What are the stages of puberty in girls?

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In the first stage of puberty (which generally takes place between the ages of 8 and 11), the silent indicators of puberty are surging inside the body, as ovaries respond to hormones such as LH and FSH and begin cultivating estrogen-producing abilities.

The second stage of puberty generally occurs when a girl is 11 or 12 years old. Breasts begin to enlarge, or "bud." As the areola darkens and rises and some transitional breast tissue forms, buds develop. This generally precedes all other visible signs of adolescence, although it is not unusual for pubic hair to sprout before the breasts show signs of maturing. A growth spurt will occur.

During the third stage of development, growth of the breasts and pubic hair persists. Hair may be visible in armpits and the vagina grows in size. This stage typically includes girls ages 12 and 13 (although any girl aged 9 to 15 may go through this stage). By this stage in development, seven out of every 10 girls will have begun her menstrual period. Once the body accepts its signal from the brain to kick off puberty, menstruation typically begins in less than three years.

In the fourth stage of puberty for females (usually around ages 13 and 14), the accelerated growth of height will usually subside. The adolescent girl's level of body fat will climb to higher adult levels, abating at about 26 percent body fat. Growth of pubic and underarm hair will carry on and become fuller and coarse. If the menstrual cycle has started, ovulation may initially be irregular as it establishes its rhythm. While it is now common for girls at 12 or 13 years of age to be menstruating, this was not the case more than 100 years ago. Back then, most girls were 15 when they experienced their first periods (shifts in nutrition, health and the environment are believed responsible).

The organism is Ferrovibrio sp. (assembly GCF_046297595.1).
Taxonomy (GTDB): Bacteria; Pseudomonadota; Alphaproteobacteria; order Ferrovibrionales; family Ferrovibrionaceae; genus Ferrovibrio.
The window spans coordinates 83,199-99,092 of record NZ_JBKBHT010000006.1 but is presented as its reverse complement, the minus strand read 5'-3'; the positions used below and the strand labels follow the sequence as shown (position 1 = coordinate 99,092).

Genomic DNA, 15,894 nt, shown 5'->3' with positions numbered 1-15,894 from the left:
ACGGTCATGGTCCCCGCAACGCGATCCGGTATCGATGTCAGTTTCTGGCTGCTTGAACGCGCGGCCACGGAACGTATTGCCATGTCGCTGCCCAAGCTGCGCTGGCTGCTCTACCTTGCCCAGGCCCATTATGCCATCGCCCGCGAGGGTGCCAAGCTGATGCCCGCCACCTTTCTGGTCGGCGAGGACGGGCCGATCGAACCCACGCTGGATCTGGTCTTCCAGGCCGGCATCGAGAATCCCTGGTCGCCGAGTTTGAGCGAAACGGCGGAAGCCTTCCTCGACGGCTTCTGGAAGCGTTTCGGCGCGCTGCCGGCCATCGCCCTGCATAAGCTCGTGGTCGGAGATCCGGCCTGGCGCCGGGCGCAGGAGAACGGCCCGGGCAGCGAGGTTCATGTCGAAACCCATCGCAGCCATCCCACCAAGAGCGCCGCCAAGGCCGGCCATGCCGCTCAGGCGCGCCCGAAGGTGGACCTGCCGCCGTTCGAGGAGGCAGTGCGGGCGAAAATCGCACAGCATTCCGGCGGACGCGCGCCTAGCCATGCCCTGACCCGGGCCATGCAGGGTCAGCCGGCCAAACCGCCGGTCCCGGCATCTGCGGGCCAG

Stage five represents the fully matured young woman (usually around ages 14 to 17, though it is not atypical for a girl to be as old as age 19) who has progressed through all preceding stages of puberty. The young woman has likely reached her maximum adult height by this time. Her breasts have probably reached their full size, and her pubic hair is fully matured. The young woman's periods and ovulation occur predicatably. Her cardiovascular, skeletal and muscle systems are all now completely formed.

Continue Learning about Endocrine System

Endocrine System

Your endocrine system works with your nervous system to control important bodily functions. The endocrine systems responsibilities include regulating growth, sexual development and function, metabolism and mood. The endocrine syst...

em also helps give your body the energy it needs to function properly. Endocrine glands secrete hormones into the bloodstream. Hormones are considered chemical messengers, coordinating your body by transferring information from one set of cells to another. Your endocrine system health can be affected by hormone imbalances resulting from impaired glands. A hormone imbalance can cause problems with bodily growth, sexual development, metabolism and other bodily functions. Endocrine system diseases or conditions include diabetes, growth disorders and osteoporosis.
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Important: This content reflects information from various individuals and organizations and may offer alternative or opposing points of view. It should not be used for medical advice, diagnosis or treatment. As always, you should consult with your healthcare provider about your specific health needs.